January 17th, 2011

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A Dam(n) Shame

Monday, January 17th, 2011

Leave it as it is. You can not improve on it. The ages have been at work on it, and man can only mar it.

-Theodore Roosevelt, May 6th, 1903, Grand Canyon

Grand Canyon Arizona

Grand Canyon

The average person who visits the Grand Canyon walks up to the edge and peers in for a few awestruck minutes then gets back in their car and drives away.Approximately 5 million come every year. A smaller number hike down the hill and back up again. Even fewer spend the night below the rim. Yet no matter the depth or length of stay, it is tough to use words describing the scale of what is seen. Even the best of photographs or artwork fail to some extent in this regard. Perhaps this is why President Theodore Roosevelt declared it a game preserve in 1906 and later a national monument in 1908. It was clear the political climate was not there for national park status as bills to name the Grand Canyon as such were defeated in 1882, 1883, 1886, 1910 and 1911. Primary objections to national park status may sound familiar today: State’s Rights and Socialism.

Fortunately persistence paid off and in 1919 the Grand Canyon National Park Act was passed and signed into law. In the 1970’s additional acreage was added to reach the present size of nearly 2,000 square miles. According to the National Park Service Organic of 1916, the National Park Service is tasked “...to promote and regulate the use of the…national parks…which purpose is to conserve the scenery and the natural and historic objects and the wild life therein and to provide for the enjoyment of the same in such manner and by such means as will leave them unimpaired for the enjoyment of future generations.This sound simple enough, but as we were soon to see first hand the mission itself is much like the Grand Canyon: There is more to see than the first glance.

My mother and I had planned this hike months ago. Both of us are native Arizonians who had never hiked The Canyon and figured it was time to correct this. We made reservations at Phantom Ranch for three nights. I also had ulterior motives. For several years I had heard of the great fishing in Bright Angel Creek and wanted to sample it.

The day arrived and after a long hike we arrived at the bottom of The Canyon and checked in at Phantom Ranch. We were both tired, so we settled in the dorms and after a quick dinner called it a day.

Phanton Ranch Cabin

Cabin at Phantom Ranch

The next morning we were able to secure a cabin for the next two nights so we stashed our packs at the front door and I rigged my rod. Heading up Bright Angel Creek, I was surprised to see a legion of other anglers. None of them were fly fishing. In fact, all but a couple were fishing worms and doing quite well.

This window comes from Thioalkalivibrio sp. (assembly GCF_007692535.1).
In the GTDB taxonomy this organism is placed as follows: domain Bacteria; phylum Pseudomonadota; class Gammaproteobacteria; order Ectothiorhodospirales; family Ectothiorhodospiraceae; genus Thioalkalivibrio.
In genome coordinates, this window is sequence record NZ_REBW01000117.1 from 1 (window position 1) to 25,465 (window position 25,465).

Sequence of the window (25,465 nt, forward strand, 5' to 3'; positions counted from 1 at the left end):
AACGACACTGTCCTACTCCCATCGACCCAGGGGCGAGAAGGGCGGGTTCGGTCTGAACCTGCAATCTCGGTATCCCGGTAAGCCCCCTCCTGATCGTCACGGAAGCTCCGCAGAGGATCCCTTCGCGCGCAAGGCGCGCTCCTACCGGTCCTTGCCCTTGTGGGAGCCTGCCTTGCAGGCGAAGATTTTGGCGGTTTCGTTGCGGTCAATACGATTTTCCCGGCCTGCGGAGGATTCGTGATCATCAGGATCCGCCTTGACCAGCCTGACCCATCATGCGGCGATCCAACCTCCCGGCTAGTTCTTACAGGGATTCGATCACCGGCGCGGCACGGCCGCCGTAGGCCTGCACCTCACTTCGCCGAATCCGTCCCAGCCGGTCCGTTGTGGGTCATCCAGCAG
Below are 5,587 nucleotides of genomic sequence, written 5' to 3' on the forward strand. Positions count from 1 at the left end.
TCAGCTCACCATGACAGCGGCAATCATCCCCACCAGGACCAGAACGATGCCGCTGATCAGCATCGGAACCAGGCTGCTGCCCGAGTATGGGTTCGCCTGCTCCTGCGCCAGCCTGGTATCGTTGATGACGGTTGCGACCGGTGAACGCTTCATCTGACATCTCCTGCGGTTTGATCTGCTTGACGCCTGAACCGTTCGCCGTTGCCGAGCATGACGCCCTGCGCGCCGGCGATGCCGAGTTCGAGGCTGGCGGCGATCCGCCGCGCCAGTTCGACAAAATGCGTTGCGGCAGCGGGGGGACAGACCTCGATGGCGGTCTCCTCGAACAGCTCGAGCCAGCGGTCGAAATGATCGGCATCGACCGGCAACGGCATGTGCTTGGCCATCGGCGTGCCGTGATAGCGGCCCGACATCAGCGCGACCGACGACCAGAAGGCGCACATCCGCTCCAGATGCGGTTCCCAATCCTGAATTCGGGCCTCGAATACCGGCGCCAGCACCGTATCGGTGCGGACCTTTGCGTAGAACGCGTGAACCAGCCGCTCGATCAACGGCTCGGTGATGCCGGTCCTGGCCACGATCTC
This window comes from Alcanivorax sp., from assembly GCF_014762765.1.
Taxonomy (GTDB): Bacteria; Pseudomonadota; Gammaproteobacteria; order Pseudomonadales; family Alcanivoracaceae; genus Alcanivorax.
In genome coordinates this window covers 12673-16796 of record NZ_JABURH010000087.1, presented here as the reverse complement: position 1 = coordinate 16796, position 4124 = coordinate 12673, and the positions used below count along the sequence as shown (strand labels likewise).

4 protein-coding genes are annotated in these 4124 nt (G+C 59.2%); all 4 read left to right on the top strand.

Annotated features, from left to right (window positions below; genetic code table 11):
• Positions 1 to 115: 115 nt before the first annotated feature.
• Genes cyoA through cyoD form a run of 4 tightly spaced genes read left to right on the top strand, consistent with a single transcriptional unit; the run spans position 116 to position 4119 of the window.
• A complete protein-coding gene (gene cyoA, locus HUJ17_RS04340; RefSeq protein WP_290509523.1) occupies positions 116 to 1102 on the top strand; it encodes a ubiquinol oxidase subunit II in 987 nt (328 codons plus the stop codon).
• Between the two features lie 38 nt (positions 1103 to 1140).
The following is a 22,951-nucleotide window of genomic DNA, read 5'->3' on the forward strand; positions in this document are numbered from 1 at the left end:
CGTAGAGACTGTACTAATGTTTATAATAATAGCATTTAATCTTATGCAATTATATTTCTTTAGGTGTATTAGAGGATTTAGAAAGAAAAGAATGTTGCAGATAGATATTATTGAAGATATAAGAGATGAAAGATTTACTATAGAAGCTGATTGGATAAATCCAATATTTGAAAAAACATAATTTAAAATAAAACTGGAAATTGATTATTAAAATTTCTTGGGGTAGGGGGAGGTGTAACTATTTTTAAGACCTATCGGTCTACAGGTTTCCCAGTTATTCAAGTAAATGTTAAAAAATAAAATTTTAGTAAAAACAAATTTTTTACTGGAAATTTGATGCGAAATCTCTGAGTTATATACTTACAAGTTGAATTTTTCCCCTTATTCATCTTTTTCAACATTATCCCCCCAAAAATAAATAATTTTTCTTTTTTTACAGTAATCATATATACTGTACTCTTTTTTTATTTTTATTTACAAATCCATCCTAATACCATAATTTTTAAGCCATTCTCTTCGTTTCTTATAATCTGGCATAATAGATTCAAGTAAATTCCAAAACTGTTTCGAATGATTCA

It took a while to get  upstream of all of them, but it was not a problem. The problem was I was so enchanted with the scenery, I always wanted to get around the next corner to see what lie ahead.

Finally, I diverted my attention to the trout. The trout of Bright Angel Creek are non-native Browns and Rainbows. Most of these are thought to be decedents of plantings back in the 1930’s. I have not been able to find evidence there were native trout to these cool, clear waters  which at first seems surprising. Most of the high country of the Colorado Plateau contains one variety of trout or another. About 20 million years ago the Plateau was pushed up as a single piece and sits higher than adjoining basin and range. Since the Grand Canyon itself is commonly though to be carved out less than 10 million years ago, it is possible that cold water stream which spring from The Canyon walls  and now sustain trout did not exist at the time. I don’t know.

Grand Canyon, Arizona Rainbow Trout

Bright Angel Bow

What I do know is that it is a phenomenal fishery. At first I used a large stimulator pattern to drop a midge off it. It did not take long to find a taker on the midge.  Shortly afterward a brown attacked the high floating stimi. Fishing continued to be good as I worked my way along the creek eventually switching to a short leader and a simi seal leech which is a far more durable pattern. The first day really slipped away from me and before I knew it the sun had sunk below the rim. I hustled back to Phantom Ranch passing many of the anglers I has seen earlier in the day. Like me, they had done well. Unlike me, they were toting large stringers of fish.